You want a clear answer on RRSP loans? Ask your advisor!

If after reading this column you are confused about whether or not you should take a RRSP loan, ask your financial advisor to make both calculations:

A)    What is going to happen to my investment over the next X years if I take a loan?

B)     How much would I get if I take the payment loan amount and invest on a monthly basis with it?

Remember, people may lie… numbers don’t 😉

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Another good use for an RRSP loan is for an RRSP gross-up.

I currently plan to borrow my gross-up at 3%, and pay the loan off in full with the tax refund this will generate next month.

In your calculations, what happens to your tax refund? what if one took that refund and put it towards higher interest rate loans? Or their mortgage? I think it can be benifical as long as you do something smart with your refund.

@ DanP,

I didn’t take them into consideration as:
#1 if you take a huge RRSP loan, chances are that you have maxed out your RRSP contribution
#2 you will get the tax return each year if you do a systematic investment
#3 by doing a smaller amount of RRSP contribution each year, you ensure to get the maximal tax return (as you are always playing on your higher marginal tax rate).

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I would like to see your math. It doesn’t make sense that you would make more interest on investing 2000 a year vs 10000 initially…unless you’re factoring in interest paid vs interest earned…
For somebody that is using the tax refund for paying higher interest loans off or people that just can’t save to put money away but don’t have a problem making payments, or somebody who pays the loan off with their refund, a loan is a great way to make sure they are saving all they can.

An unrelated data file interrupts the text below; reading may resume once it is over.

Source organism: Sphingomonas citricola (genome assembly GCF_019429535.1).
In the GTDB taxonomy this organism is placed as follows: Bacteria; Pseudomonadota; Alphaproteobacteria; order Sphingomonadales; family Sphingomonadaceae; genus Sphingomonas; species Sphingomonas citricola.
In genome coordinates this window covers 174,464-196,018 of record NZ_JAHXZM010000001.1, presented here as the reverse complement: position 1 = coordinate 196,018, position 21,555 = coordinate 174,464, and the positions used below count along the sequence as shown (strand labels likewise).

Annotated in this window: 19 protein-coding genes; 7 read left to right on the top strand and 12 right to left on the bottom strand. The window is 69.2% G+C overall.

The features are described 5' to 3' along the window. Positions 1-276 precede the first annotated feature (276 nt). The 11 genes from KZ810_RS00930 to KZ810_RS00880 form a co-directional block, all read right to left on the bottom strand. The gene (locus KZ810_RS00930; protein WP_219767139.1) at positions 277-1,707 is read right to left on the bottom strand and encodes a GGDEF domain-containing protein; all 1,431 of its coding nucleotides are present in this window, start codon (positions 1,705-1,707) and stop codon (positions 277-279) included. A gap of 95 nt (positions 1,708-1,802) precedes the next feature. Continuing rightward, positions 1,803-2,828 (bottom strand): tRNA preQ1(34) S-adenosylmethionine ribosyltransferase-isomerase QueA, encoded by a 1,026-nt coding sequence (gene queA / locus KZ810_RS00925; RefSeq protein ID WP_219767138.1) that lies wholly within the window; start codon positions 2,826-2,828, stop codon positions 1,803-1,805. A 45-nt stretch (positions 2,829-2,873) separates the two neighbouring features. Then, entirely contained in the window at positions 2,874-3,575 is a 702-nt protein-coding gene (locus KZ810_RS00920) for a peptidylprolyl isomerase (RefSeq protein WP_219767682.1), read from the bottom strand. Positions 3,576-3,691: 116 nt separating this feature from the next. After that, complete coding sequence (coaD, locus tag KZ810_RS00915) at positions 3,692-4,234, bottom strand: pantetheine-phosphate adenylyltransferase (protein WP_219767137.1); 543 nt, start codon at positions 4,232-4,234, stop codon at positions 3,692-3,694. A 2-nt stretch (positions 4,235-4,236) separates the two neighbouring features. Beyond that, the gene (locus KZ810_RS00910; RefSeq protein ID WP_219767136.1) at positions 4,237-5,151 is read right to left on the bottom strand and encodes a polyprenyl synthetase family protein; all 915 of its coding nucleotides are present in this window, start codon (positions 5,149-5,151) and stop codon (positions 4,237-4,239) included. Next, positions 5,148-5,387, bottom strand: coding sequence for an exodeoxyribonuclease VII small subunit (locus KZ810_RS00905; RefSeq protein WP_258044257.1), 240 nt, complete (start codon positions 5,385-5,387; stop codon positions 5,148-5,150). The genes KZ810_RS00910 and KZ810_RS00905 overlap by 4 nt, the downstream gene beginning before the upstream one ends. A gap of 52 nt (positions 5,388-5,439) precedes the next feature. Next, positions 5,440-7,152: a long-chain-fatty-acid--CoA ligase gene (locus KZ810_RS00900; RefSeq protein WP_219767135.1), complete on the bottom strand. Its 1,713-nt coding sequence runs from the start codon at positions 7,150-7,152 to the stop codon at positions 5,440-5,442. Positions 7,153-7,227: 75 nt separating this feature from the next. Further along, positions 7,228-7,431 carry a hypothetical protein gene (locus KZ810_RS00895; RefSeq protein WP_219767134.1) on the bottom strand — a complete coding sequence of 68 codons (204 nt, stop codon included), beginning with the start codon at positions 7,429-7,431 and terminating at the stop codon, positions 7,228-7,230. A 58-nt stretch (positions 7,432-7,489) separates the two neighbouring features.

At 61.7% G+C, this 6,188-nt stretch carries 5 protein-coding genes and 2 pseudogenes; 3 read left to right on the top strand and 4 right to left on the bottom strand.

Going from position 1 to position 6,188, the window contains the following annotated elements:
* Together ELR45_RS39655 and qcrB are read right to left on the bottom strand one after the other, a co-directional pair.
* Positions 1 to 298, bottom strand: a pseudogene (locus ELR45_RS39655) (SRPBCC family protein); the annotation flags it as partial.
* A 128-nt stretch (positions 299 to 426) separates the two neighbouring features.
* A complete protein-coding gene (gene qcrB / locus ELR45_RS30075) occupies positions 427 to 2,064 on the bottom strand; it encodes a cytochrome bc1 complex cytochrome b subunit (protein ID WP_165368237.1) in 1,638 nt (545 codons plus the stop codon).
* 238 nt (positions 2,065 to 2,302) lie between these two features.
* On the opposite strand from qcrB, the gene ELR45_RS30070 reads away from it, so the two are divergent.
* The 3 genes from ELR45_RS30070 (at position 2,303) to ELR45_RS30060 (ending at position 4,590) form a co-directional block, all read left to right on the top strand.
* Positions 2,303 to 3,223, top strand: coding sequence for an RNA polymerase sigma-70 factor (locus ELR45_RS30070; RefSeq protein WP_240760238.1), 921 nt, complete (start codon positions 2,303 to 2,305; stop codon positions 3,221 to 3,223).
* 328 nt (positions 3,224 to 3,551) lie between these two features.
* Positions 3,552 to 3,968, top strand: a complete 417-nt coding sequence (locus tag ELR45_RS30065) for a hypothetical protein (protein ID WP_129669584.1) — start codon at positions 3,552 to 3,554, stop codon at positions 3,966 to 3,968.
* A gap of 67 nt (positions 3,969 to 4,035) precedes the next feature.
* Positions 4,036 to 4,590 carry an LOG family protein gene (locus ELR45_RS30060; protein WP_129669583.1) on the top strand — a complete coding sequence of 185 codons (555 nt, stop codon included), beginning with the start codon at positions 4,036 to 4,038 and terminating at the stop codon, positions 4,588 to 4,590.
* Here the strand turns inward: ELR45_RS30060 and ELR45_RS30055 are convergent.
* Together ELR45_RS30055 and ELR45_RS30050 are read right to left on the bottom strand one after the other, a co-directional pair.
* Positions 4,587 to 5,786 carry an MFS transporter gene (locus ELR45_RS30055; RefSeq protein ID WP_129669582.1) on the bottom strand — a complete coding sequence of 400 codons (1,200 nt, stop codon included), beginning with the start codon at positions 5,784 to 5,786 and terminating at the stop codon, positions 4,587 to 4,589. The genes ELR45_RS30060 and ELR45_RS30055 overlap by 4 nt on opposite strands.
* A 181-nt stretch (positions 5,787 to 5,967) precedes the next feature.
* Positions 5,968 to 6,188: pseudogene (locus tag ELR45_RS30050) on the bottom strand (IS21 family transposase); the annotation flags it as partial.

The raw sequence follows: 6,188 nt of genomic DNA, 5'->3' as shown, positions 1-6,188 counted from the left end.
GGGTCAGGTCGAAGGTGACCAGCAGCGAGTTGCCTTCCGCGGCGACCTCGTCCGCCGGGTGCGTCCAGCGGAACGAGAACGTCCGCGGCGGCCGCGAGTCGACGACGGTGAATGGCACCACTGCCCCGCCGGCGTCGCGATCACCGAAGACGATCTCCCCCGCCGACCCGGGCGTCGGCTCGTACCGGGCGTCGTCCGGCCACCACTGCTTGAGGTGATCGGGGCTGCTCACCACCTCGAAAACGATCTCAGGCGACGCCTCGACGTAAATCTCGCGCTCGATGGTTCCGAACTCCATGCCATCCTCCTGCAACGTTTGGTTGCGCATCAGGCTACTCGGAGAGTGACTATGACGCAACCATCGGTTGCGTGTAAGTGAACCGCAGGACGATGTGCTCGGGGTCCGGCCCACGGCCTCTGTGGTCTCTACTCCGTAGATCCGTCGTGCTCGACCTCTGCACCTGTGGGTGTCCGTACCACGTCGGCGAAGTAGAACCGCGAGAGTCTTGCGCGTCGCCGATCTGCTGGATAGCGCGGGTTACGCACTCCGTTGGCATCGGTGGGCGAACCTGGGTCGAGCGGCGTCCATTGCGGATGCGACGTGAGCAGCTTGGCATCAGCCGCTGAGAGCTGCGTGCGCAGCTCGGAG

RRSP loans are a great tool when used properly, you just don’t seem to understand this.

by: The Financial Blogger | July 20th, 2012 (10:31 am)


use your math calculator and you will see that you will end-up with a bigger amount if you invest $195.66 per month for 60 months (5 years). The reason is simple. In the case of the RRSP loan, you invest 10K and wait for 5 years. If you invest the equivalent to the RRSP loan payment, you will end-up investing $11,739.60 over 5 years. The money coming out of your pocket in both situation is the same ($11,739.60) in both situation. If you take a lower investment return (4% for example), the difference is even bigger (roughly$800 more if you invest monthly).

As for the tax return, you will end-up getting the same (or higher) tax return over the period of 5 years. You could get a higher return with a monthly investment in your RRSP if your salary has not over 10K over the next tax bracket. This is also something to consider.

You definitely get more money in your pocket if you invest systematically. In fact, if you setup a monthly investment with your advisor, the payment will go in your account like it was a debt payment.